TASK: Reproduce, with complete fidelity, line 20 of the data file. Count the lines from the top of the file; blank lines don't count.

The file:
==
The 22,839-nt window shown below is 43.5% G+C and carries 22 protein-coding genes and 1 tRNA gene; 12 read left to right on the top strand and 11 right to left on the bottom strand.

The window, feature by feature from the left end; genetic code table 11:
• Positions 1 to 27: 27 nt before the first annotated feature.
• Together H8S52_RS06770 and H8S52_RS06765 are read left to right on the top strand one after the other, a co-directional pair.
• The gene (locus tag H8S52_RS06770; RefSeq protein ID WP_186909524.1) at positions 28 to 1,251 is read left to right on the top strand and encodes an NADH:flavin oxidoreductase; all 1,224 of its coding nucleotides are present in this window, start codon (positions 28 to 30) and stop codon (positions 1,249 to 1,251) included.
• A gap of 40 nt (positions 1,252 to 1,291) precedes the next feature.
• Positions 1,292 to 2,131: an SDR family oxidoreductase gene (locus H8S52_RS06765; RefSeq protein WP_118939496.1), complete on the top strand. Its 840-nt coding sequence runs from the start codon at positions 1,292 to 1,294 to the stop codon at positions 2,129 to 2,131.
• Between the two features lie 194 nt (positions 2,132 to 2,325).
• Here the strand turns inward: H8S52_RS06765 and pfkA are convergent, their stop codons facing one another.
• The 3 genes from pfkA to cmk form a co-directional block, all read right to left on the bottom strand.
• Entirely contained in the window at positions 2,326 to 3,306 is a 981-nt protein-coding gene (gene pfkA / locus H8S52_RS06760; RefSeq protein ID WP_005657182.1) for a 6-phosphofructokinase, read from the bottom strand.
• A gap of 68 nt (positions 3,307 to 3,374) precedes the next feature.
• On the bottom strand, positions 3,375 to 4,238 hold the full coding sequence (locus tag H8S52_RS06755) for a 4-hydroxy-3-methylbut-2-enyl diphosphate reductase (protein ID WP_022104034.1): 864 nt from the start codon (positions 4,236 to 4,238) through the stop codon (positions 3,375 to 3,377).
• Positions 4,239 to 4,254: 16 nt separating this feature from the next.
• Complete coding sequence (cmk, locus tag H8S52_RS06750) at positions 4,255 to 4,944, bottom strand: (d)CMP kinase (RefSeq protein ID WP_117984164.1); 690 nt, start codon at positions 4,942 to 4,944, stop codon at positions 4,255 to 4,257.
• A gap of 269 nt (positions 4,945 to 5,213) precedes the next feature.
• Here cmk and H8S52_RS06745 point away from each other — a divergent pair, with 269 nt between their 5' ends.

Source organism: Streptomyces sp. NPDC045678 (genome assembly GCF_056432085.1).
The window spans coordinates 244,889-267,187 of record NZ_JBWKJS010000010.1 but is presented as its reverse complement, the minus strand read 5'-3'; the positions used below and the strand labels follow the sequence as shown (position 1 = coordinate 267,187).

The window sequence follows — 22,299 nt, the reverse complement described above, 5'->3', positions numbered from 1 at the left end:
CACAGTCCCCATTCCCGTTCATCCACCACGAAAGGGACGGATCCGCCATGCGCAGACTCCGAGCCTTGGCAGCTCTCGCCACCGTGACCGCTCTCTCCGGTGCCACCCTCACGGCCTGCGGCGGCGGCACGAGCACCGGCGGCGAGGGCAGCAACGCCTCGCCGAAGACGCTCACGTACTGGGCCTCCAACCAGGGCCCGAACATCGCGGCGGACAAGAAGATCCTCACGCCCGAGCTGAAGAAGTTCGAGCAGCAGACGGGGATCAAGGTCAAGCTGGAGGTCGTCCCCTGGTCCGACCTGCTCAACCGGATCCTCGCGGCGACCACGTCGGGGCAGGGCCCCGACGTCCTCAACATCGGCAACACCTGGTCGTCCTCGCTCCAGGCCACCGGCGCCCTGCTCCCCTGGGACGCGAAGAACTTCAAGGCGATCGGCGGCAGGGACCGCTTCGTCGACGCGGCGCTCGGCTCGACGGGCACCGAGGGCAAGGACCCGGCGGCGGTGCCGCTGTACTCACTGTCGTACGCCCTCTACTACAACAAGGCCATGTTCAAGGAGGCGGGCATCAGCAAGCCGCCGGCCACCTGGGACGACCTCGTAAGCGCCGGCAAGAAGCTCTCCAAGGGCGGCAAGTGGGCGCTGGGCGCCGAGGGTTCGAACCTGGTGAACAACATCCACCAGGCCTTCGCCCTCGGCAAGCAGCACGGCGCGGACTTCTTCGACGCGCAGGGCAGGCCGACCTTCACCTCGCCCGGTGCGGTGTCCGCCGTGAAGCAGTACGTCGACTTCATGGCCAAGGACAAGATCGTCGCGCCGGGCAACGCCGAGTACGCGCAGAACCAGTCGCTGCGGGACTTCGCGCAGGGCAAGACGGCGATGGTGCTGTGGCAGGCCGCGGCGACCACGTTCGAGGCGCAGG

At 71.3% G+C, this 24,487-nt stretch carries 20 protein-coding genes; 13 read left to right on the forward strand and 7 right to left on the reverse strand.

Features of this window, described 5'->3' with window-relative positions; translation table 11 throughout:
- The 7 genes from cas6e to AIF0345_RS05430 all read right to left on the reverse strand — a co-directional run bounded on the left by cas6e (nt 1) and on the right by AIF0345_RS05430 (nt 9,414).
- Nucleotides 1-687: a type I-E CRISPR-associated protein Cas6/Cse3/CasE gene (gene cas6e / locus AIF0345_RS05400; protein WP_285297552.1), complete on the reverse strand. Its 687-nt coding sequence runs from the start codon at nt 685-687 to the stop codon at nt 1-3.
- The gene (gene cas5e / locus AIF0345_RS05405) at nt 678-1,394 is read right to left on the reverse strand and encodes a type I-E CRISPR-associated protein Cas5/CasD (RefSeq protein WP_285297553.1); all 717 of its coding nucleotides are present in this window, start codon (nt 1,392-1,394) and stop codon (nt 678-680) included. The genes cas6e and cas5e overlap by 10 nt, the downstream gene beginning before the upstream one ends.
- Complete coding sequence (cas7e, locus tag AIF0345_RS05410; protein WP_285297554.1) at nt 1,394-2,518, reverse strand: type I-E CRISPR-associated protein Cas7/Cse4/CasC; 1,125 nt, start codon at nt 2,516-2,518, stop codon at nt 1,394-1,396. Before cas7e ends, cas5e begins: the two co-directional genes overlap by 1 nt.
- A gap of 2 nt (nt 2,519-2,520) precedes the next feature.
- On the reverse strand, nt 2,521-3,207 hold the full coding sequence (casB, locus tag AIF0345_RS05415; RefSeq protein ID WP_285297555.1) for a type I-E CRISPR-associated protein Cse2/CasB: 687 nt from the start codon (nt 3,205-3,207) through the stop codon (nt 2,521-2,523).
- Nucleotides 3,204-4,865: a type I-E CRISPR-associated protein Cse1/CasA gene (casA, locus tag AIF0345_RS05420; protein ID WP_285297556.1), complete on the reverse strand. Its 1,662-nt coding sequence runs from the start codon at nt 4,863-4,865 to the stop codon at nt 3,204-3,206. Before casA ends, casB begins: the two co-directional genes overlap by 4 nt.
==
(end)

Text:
The window sequence follows — 22,299 nt, the reverse complement described above, 5'->3', positions numbered from 1 at the left end: